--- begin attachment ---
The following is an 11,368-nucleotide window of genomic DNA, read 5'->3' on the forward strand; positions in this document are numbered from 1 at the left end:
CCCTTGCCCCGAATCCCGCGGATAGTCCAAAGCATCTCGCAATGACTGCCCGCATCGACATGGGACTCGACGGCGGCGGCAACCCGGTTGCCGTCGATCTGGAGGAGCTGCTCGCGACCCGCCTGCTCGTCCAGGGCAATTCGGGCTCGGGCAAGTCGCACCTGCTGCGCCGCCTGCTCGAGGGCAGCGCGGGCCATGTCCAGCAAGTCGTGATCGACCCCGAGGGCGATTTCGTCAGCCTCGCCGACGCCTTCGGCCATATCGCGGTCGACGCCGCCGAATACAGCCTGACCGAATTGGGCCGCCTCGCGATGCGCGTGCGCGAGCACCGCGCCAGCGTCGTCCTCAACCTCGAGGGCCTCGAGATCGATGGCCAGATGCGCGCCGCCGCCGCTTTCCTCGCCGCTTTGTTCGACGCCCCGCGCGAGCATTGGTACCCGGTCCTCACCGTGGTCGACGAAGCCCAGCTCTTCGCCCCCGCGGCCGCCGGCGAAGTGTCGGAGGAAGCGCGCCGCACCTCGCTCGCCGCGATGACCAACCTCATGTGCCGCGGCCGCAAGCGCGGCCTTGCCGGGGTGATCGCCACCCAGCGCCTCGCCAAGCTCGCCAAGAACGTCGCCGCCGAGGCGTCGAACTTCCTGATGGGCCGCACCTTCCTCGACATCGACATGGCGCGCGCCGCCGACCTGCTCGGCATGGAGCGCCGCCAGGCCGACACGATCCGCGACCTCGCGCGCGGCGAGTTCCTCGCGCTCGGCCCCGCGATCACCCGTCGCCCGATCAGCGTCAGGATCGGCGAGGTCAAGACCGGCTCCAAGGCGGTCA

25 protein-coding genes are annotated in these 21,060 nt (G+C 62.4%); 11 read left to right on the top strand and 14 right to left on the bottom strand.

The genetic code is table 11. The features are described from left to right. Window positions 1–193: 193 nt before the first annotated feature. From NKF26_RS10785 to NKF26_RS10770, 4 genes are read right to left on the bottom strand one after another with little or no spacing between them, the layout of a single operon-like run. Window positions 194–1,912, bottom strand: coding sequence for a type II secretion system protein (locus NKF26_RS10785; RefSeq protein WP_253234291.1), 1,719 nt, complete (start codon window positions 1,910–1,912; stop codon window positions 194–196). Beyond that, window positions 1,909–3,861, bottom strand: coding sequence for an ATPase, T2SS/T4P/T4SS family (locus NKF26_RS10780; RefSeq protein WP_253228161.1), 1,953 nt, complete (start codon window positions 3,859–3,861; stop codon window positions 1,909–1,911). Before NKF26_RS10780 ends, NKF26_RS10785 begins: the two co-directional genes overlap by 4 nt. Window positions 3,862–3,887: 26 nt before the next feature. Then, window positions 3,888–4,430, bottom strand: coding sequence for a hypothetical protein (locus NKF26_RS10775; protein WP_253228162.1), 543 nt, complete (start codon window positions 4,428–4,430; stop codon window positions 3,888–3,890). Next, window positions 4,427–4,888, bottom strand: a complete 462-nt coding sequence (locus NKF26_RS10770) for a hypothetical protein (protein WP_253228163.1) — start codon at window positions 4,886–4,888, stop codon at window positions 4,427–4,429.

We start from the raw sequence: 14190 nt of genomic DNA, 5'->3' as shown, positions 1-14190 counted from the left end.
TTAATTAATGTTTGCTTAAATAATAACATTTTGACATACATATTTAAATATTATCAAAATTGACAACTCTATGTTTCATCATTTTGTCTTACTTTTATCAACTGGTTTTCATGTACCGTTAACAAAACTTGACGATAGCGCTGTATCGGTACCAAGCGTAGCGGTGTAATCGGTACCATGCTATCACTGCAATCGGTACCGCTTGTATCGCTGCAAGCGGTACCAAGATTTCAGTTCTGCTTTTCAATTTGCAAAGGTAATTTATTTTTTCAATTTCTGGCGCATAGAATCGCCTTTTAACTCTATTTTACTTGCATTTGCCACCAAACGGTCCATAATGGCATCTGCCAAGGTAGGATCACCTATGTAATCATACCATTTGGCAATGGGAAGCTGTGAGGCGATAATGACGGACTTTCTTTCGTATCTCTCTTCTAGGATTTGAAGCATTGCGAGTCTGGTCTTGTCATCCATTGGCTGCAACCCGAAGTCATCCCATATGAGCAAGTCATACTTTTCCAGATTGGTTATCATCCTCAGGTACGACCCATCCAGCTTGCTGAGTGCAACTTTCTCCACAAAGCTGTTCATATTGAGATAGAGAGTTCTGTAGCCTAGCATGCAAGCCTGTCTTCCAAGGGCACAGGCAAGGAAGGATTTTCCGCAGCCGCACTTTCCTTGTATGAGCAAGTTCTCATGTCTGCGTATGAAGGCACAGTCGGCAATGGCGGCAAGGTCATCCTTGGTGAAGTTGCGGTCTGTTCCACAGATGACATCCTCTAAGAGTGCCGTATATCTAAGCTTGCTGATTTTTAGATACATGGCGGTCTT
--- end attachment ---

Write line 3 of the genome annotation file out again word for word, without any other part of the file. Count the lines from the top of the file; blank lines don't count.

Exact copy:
25 protein-coding genes are annotated in these 21,060 nt (G+C 62.4%); 11 read left to right on the top strand and 14 right to left on the bottom strand.